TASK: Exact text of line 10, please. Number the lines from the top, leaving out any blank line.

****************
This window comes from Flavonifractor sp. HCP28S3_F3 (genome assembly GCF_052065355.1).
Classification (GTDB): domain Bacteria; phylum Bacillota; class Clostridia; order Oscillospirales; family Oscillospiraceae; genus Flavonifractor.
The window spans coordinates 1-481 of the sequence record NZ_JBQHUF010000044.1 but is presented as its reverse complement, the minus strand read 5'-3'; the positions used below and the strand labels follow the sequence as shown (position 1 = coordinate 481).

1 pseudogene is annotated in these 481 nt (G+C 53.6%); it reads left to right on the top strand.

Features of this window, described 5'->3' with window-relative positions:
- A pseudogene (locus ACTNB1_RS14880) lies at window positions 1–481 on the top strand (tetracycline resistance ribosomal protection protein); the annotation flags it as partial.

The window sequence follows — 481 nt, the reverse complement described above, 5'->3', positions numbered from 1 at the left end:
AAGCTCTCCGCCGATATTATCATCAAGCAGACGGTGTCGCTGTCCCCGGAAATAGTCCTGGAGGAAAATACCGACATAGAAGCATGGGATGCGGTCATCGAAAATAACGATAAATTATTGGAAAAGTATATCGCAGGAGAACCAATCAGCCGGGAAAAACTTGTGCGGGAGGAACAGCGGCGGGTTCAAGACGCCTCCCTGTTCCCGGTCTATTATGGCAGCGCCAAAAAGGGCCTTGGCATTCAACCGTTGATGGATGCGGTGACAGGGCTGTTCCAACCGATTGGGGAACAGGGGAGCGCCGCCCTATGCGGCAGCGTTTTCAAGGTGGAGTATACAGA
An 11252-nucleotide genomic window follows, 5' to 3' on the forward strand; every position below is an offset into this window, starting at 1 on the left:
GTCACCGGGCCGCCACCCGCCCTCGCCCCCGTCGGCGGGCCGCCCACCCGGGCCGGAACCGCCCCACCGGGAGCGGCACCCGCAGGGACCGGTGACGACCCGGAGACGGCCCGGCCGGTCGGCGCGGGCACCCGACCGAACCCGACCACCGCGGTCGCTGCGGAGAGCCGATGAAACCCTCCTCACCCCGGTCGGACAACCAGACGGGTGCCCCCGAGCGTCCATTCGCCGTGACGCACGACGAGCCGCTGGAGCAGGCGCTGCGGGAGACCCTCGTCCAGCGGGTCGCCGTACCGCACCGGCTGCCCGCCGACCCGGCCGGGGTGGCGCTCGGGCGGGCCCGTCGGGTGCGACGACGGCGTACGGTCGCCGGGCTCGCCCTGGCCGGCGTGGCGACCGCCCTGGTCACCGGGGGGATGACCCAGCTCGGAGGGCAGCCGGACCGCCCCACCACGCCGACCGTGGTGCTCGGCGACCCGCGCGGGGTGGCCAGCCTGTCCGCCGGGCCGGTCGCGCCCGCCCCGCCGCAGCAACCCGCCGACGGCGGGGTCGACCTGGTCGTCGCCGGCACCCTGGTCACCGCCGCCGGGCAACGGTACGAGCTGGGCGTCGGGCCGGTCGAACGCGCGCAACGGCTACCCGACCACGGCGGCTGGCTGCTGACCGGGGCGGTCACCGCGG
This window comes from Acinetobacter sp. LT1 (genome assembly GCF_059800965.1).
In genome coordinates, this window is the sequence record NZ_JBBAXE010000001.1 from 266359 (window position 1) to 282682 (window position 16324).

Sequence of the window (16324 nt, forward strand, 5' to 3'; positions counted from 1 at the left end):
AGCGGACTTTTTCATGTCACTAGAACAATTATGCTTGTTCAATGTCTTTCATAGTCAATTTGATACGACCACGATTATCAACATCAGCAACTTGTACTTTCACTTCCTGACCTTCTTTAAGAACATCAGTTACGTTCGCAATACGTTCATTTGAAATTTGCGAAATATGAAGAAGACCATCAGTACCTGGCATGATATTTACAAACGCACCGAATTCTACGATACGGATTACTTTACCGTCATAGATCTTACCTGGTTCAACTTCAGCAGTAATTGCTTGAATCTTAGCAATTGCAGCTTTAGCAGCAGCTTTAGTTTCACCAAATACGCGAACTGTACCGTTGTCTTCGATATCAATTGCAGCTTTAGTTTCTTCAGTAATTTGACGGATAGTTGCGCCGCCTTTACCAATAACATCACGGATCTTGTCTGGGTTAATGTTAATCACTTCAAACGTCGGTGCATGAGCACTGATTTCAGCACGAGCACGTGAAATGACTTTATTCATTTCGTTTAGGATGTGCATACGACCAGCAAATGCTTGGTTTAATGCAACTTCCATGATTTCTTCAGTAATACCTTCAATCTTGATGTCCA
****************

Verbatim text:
GTCACCGGGCCGCCACCCGCCCTCGCCCCCGTCGGCGGGCCGCCCACCCGGGCCGGAACCGCCCCACCGGGAGCGGCACCCGCAGGGACCGGTGACGACCCGGAGACGGCCCGGCCGGTCGGCGCGGGCACCCGACCGAACCCGACCACCGCGGTCGCTGCGGAGAGCCGATGAAACCCTCCTCACCCCGGTCGGACAACCAGACGGGTGCCCCCGAGCGTCCATTCGCCGTGACGCACGACGAGCCGCTGGAGCAGGCGCTGCGGGAGACCCTCGTCCAGCGGGTCGCCGTACCGCACCGGCTGCCCGCCGACCCGGCCGGGGTGGCGCTCGGGCGGGCCCGTCGGGTGCGACGACGGCGTACGGTCGCCGGGCTCGCCCTGGCCGGCGTGGCGACCGCCCTGGTCACCGGGGGGATGACCCAGCTCGGAGGGCAGCCGGACCGCCCCACCACGCCGACCGTGGTGCTCGGCGACCCGCGCGGGGTGGCCAGCCTGTCCGCCGGGCCGGTCGCGCCCGCCCCGCCGCAGCAACCCGCCGACGGCGGGGTCGACCTGGTCGTCGCCGGCACCCTGGTCACCGCCGCCGGGCAACGGTACGAGCTGGGCGTCGGGCCGGTCGAACGCGCGCAACGGCTACCCGACCACGGCGGCTGGCTGCTGACCGGGGCGGTCACCGCGG